Rational choice theory is a branch of Economics that seeks to model people’s economic and social decision making. To do this it uses a number of tools including Game Theory.

In order to predictably model choices, rational choice economics must assume that people are rational. That is they behave in certain predictable ways. Rationality is not the same as being sensible. We may consider the choices someone makes to be obviously ridiculous but as long as they are logically consistent with that person’s other choices they are likely to be rational. Most people would consider poking yourself in the eye with a stick to be a rather silly thing to do but this does not make it an irrational act in the economic sense as long as the other choices and preferences the individual has are consistent with it. Economists have 4 axioms (rules or laws) of rationality the first 2 of which must hold for us to be able to model people’s behaviour.

 

Partial and Complete PreferencesCompleteness

A person must be able to state a preference order. If I have a choice between an Aston Martin, a Ford Fiesta and enduring an evening with Justin Bieber then completeness states that I must be able to put these in order of preference:

Aston Martin is preferred to Ford and to an evening with Justin Bieber. Completeness says that I must know if a Ford is also preferred to an evening with Justin Bieber.

 

It is perfectly possible to be indifferent – to say that you don’t care whether you have a Fiesta or Justin Bieber but your preferences would not be complete if you did not know which you would prefer. It is important as if you don’t know your preferences then economists can’t work out how you would react given different choices

Formally we would write this as:

For every A and B either A ≥ B or A ≤ B

 

Transitivity


Preferences Violating TransitivityThis is what most people think of when they think of rationality. If I prefer an Aston Martin to a Ford Fiesta and I prefer a Ford Fiesta to an evening with Justin Bieber then logically I must prefer the Aston to Justin. If not a situation like the diagram would result and again it would not be possible to order your preferences and predict your actions.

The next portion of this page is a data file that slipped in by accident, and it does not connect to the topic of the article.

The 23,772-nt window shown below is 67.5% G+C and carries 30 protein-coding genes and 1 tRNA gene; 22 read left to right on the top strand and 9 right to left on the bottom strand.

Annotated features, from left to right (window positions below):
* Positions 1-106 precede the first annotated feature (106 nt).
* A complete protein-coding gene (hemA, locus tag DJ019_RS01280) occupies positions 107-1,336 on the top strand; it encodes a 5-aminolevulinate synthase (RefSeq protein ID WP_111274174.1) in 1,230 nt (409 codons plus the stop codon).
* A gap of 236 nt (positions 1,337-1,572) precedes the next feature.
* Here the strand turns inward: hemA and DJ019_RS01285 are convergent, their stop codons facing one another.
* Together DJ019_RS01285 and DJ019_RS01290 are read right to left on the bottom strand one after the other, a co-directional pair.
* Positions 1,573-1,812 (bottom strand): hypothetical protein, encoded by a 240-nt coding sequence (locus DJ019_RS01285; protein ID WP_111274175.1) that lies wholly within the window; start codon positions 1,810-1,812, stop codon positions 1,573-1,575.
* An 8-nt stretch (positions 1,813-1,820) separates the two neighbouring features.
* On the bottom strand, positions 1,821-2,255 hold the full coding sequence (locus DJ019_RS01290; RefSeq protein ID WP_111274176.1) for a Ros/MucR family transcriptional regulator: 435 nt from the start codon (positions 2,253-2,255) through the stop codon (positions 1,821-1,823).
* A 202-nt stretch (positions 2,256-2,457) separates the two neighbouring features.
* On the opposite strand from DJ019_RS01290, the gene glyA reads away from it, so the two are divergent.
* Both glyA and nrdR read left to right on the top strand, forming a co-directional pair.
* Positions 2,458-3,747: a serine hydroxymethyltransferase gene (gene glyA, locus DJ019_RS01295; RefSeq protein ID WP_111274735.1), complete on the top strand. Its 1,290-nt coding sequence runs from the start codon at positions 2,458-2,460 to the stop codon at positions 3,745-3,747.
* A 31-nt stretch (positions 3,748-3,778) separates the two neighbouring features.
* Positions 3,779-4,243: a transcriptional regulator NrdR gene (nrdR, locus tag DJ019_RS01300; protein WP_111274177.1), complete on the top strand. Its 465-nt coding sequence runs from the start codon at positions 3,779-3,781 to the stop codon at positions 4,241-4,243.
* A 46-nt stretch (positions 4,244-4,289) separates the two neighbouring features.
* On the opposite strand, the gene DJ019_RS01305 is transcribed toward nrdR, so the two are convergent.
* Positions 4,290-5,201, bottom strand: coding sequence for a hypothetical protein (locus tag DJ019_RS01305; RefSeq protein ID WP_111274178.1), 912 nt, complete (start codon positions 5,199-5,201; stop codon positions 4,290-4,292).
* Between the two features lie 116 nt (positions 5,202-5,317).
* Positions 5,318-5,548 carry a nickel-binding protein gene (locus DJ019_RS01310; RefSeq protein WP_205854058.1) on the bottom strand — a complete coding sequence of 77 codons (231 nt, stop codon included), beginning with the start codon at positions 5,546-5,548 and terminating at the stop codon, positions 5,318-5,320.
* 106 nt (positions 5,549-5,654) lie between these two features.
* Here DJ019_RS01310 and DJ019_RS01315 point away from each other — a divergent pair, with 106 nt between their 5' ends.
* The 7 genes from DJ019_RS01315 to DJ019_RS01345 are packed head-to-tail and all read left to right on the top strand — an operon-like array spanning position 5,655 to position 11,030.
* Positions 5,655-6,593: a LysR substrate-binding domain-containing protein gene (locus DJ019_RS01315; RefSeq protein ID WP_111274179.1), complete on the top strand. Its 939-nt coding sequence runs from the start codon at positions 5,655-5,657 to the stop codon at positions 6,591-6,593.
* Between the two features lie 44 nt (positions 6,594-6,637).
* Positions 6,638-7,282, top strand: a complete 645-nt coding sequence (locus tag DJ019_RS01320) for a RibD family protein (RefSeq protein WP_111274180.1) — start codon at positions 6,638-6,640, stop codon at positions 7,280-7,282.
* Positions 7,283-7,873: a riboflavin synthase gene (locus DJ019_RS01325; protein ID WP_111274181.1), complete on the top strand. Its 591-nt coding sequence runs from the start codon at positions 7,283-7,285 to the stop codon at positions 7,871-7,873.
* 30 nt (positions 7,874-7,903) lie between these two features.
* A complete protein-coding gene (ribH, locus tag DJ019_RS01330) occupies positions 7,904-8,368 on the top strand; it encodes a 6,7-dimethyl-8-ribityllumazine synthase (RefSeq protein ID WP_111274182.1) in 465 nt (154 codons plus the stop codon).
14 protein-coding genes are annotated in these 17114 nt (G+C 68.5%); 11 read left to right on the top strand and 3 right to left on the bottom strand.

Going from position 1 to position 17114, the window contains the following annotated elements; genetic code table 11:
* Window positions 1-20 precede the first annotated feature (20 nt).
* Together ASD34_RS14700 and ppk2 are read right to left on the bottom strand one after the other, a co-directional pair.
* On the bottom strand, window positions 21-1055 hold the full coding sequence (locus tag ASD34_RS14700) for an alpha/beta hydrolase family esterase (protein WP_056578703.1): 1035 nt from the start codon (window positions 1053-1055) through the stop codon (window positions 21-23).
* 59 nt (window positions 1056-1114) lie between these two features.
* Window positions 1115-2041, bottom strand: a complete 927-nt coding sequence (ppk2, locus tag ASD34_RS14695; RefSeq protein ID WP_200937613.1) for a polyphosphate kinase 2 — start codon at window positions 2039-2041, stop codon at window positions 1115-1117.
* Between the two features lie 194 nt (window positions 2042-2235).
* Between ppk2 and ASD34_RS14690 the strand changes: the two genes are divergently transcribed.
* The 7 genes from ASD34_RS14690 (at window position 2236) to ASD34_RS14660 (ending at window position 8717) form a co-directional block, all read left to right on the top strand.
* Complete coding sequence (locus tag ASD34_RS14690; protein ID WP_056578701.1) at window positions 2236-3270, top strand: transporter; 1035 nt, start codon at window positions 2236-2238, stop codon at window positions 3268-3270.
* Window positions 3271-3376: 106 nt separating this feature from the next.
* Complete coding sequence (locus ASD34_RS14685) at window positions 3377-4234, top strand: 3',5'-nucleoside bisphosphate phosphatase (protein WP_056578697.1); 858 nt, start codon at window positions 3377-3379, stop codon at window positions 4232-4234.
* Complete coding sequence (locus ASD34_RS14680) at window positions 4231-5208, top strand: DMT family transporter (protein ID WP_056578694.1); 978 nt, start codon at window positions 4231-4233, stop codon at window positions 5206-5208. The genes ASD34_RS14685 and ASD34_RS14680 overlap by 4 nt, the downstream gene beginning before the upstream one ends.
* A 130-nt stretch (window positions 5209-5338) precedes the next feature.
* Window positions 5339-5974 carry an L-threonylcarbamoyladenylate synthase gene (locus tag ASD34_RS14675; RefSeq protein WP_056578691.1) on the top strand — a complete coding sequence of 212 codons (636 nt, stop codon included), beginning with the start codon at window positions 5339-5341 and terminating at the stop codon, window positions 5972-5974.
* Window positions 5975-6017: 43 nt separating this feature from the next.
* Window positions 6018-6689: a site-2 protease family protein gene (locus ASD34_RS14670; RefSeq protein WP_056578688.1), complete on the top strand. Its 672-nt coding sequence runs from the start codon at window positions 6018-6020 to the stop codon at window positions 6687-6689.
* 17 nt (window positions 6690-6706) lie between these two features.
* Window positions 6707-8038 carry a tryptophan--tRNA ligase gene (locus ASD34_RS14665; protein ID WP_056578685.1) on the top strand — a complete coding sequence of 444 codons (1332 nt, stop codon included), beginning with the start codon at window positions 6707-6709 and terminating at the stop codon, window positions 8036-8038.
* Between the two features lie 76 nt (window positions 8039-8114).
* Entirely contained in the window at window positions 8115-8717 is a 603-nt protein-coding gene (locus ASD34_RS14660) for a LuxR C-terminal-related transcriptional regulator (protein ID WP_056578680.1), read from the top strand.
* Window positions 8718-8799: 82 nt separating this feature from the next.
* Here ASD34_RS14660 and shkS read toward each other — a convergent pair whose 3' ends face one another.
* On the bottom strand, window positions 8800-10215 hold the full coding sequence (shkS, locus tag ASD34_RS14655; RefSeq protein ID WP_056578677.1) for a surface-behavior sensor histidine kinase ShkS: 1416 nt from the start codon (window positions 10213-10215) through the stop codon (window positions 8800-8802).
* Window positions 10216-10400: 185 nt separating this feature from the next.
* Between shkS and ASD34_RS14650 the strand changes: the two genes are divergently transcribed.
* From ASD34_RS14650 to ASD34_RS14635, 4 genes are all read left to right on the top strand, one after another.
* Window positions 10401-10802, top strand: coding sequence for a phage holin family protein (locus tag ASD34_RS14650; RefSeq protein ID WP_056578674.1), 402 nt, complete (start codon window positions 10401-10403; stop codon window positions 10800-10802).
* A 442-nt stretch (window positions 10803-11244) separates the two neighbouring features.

Formally we would say:

For every A, B and C with A≥B and B≥C we must have A≥C

 

 

Independence within lotteries

By a lottery or probability distribution all we mean is that people make a choice without being certain what the outcome will be. You do this all the time. When you go to the beach you don’t know whether you are choosing a sunny day at the beach, a wet day at the beach or a day in a traffic jam. Weather forecasts and travel news may change the odds but there is still a chance of any one of the three.

Let’s use the same example as our previous axioms but this time we will look at them as a lottery


either

(0.6) Aston Martin + (0.4) Justin BieberLottery1

Or

(0.6) Ford Fiesta + (0.4) Justin Bieber  Lottery2

We know that your preference is Aston, then Fiesta then Bieber so it must follow that you prefer lottery 1 with a 60% chance of getting an Aston to lottery 2 with a 60% chance of getting a Fiesta. That must be the case because each time there is a 40% chance of getting an evening with Justin.

This is really helpful in rational choice theory because it means economists can work the other way. I don’t know your preferences but you have told me that you would choose lottery 1 over lottery 2. That allows me to work out your preference order.

It is quite straightforward with a single set of outcomes and it is unlikely that anyone would make choices that violate this axiom but it gets rather more complicated when we factor in compound lotteries. This is when instead of simply choosing a lottery you choose a lottery within a lottery. Then people’s ability to rationalise between one lottery, each of whose outcomes is a lottery and another lottery with a different set of lotteries as an outcome, becomes highly questionable. While it sounds unlikely that you will be faced with this sort of choice the example of going to the beach shows that many choices that seem straightforward are in fact a lottery of outcomes. An example of this is the Allias Paradox which you can find out more about online.